We can do this by: 

  1. Showing up. Be present and sit with your children’s difficult emotions. Listen and acknowledge how they feel. Say things like “that feels tough” or “I see that this is happening”.
  1. Helping them label their emotions. Teach them about emotional granularity. Help them explore what they feel. This will help them later on in life—the data shows that when a child is better able to understand and deal with how they feel, they experience greater levels of wellbeing and resilience later on in life and can self-regulate better.
  1. Teaching them about their power to choose. Show them how their emotions point towards their values, intentions, and who they want to be in the world. If they feel sad, for example, show them how to figure out the “why?” behind the emotion. This will teach them how to manage their feelings and develop a grounded compass of ethics, which will help them treat themselves and others with respect.

For more on emotional agility, parenting and mental health, listen to my podcast with Dr. Susan (episode #191), and check out her website, TED talk and new book. If you enjoy listening to my podcast, please consider leaving a 5-star review and subscribing! And keep sharing episodes with friends and family and on social media (don’t forget to tag me so I can see your posts!).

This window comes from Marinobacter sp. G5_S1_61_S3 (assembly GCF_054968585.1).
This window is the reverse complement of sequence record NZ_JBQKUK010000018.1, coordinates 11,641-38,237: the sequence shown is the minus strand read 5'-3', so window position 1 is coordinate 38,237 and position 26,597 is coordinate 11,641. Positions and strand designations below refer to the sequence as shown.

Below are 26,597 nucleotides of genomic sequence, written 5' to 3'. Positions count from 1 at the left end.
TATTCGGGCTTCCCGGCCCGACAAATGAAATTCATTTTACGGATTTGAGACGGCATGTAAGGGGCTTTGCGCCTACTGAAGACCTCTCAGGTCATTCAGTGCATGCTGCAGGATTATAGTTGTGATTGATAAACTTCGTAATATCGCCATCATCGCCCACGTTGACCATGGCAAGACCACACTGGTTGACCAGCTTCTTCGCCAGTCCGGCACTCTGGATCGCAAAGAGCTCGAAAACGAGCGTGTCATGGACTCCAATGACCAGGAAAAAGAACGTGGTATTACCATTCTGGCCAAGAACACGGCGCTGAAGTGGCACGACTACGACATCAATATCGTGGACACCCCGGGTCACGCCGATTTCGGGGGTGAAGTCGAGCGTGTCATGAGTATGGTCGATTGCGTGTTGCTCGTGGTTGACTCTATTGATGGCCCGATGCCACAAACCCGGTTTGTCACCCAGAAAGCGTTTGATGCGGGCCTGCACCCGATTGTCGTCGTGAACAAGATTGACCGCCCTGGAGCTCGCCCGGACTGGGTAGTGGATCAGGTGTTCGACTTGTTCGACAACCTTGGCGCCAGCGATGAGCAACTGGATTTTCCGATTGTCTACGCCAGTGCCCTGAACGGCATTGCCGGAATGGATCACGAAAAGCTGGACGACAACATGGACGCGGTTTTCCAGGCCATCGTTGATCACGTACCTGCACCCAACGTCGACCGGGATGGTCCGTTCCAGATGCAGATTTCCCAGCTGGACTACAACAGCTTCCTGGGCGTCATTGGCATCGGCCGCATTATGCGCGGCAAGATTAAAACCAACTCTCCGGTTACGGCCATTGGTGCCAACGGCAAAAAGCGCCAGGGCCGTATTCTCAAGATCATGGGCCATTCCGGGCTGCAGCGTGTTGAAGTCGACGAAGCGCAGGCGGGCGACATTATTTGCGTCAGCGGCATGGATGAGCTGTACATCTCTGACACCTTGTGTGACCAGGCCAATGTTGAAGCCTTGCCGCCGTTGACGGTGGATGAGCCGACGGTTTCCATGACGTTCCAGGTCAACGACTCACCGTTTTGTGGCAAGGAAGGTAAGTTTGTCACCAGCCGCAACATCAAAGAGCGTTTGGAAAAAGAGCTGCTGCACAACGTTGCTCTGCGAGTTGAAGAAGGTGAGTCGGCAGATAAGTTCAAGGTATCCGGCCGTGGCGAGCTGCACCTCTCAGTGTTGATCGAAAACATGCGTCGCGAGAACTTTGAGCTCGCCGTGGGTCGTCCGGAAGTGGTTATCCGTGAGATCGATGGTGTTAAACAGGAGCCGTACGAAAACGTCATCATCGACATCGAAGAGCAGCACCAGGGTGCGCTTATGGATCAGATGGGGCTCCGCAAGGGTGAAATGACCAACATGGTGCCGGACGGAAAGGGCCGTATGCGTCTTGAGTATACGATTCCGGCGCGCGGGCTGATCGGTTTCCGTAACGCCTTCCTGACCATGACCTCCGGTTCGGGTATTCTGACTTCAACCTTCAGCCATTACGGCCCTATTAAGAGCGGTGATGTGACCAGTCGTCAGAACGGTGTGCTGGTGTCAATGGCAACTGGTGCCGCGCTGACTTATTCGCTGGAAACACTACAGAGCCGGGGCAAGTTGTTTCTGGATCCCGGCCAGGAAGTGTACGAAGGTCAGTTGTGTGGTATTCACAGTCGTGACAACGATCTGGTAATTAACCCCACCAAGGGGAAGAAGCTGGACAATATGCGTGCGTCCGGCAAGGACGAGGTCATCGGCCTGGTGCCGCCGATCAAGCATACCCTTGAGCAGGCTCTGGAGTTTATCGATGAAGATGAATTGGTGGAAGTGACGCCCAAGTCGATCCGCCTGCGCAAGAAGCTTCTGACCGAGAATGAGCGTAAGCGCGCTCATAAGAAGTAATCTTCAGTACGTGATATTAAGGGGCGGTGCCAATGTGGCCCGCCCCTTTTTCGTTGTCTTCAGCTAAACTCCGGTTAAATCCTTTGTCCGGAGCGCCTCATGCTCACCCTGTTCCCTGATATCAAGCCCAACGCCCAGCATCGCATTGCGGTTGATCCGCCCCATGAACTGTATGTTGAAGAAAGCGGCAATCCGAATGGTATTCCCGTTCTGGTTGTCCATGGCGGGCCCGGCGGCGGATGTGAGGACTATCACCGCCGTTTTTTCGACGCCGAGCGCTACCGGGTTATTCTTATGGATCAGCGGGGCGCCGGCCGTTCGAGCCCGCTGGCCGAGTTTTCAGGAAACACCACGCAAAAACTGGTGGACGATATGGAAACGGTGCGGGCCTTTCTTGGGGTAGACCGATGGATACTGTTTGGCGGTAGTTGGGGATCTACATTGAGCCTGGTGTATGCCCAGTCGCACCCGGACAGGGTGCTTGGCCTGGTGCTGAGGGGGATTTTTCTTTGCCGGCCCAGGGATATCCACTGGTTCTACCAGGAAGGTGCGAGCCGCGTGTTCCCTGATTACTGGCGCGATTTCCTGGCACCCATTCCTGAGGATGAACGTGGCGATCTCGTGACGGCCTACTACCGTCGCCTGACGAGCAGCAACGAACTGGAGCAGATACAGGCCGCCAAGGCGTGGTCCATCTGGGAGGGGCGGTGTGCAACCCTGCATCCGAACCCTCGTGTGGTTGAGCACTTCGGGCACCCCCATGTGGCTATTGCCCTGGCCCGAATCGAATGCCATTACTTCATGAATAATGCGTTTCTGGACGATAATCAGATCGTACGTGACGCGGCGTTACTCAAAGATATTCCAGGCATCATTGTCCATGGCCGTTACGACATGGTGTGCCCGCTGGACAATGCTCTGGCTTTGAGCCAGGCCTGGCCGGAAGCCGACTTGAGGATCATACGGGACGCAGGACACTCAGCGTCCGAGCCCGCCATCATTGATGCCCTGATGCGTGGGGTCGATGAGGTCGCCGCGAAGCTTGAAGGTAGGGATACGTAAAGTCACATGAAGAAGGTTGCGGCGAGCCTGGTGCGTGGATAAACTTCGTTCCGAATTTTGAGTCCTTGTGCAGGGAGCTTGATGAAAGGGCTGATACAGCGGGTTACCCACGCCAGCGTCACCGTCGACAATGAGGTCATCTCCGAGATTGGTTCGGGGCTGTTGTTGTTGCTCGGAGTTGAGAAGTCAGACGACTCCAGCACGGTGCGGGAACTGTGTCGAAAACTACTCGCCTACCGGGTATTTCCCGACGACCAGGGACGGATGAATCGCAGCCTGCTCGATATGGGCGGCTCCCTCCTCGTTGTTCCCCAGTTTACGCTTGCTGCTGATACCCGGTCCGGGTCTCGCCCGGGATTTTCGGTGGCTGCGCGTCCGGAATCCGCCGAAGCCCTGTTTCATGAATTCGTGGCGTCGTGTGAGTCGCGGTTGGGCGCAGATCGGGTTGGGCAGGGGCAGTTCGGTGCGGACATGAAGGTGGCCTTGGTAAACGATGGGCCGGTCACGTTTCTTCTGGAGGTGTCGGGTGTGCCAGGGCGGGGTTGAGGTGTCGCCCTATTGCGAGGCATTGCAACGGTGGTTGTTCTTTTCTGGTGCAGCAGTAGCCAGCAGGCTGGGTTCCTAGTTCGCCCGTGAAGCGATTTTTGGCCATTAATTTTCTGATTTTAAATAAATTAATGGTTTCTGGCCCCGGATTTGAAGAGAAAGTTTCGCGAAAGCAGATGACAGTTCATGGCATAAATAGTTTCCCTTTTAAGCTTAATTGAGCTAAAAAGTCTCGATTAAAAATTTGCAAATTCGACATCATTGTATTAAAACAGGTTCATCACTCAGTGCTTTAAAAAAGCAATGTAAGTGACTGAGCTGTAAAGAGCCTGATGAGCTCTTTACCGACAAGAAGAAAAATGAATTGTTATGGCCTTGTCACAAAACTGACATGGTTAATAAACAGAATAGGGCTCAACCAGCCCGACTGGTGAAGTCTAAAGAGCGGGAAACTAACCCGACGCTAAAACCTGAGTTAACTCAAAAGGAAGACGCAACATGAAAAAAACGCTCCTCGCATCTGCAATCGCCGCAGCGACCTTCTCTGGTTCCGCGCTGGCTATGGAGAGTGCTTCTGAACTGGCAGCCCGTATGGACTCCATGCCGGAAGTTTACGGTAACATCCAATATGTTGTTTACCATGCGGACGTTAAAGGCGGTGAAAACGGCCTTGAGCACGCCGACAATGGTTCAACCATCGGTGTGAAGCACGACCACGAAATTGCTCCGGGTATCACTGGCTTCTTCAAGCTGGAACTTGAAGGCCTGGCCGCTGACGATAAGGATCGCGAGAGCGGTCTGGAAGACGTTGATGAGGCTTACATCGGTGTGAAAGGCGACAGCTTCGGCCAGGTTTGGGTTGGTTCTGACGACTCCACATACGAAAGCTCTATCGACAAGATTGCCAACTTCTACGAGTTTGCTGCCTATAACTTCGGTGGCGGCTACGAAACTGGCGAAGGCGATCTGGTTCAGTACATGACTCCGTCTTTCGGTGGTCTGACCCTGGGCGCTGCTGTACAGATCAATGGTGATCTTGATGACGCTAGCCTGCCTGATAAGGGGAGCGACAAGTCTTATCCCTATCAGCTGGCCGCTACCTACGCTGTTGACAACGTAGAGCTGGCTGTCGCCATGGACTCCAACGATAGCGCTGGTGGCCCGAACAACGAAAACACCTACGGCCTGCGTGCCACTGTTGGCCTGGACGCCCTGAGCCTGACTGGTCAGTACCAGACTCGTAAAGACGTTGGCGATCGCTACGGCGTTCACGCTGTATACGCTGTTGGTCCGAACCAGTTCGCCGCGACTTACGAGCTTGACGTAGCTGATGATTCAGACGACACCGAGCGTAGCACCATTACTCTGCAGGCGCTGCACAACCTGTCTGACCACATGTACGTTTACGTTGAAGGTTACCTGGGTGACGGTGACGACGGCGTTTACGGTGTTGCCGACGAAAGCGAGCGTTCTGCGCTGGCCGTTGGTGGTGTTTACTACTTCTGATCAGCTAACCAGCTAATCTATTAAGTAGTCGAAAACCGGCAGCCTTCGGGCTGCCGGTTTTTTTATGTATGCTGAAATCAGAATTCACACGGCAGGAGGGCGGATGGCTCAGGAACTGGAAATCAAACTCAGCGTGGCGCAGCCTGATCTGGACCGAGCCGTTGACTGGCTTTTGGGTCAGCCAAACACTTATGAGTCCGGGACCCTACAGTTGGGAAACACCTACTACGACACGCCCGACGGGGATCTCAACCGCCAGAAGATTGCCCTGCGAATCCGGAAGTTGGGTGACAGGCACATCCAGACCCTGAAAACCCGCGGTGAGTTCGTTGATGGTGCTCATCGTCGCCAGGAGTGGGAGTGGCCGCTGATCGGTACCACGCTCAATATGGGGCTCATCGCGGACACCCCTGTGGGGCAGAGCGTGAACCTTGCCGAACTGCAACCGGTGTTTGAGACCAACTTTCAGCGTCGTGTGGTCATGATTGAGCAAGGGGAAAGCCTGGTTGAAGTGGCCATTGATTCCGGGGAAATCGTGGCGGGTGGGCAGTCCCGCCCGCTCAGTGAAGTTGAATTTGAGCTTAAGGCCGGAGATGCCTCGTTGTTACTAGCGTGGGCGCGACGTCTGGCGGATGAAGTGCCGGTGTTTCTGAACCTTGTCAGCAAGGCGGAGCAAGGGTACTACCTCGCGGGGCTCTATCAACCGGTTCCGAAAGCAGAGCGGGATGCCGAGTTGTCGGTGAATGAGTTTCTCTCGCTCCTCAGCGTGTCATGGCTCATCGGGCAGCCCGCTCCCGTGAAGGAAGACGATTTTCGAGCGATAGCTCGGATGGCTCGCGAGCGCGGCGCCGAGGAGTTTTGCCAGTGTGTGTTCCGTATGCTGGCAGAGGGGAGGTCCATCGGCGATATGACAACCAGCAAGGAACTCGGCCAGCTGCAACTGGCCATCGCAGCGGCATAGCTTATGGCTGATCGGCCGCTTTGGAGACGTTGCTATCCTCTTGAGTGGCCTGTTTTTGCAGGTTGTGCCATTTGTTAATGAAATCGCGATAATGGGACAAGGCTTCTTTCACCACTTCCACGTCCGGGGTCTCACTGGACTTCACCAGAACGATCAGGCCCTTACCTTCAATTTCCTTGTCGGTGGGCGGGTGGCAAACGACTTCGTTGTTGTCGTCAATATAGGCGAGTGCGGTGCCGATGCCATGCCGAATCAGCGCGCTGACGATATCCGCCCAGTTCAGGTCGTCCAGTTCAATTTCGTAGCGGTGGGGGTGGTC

Podcast Highlights

2:18 What is internal psychology and why is it important?

4:00 The problem with positivity

7:18 How emotions help us understand our values

11:08 Emotions are data, not directives

22:00 Children and emotions

36:03 When do emotions start getting toxic? 

38:38 How can you start practicing emotional agility?

Switch On Your Brain LLC. is providing this podcast as a public service. Reference to any specific viewpoint or entity does not constitute an endorsement or recommendation by our organization. The views expressed by guests are their own and their appearance on the program does not imply an endorsement of them or any entity they represent. If you have any questions about this disclaimer, please contact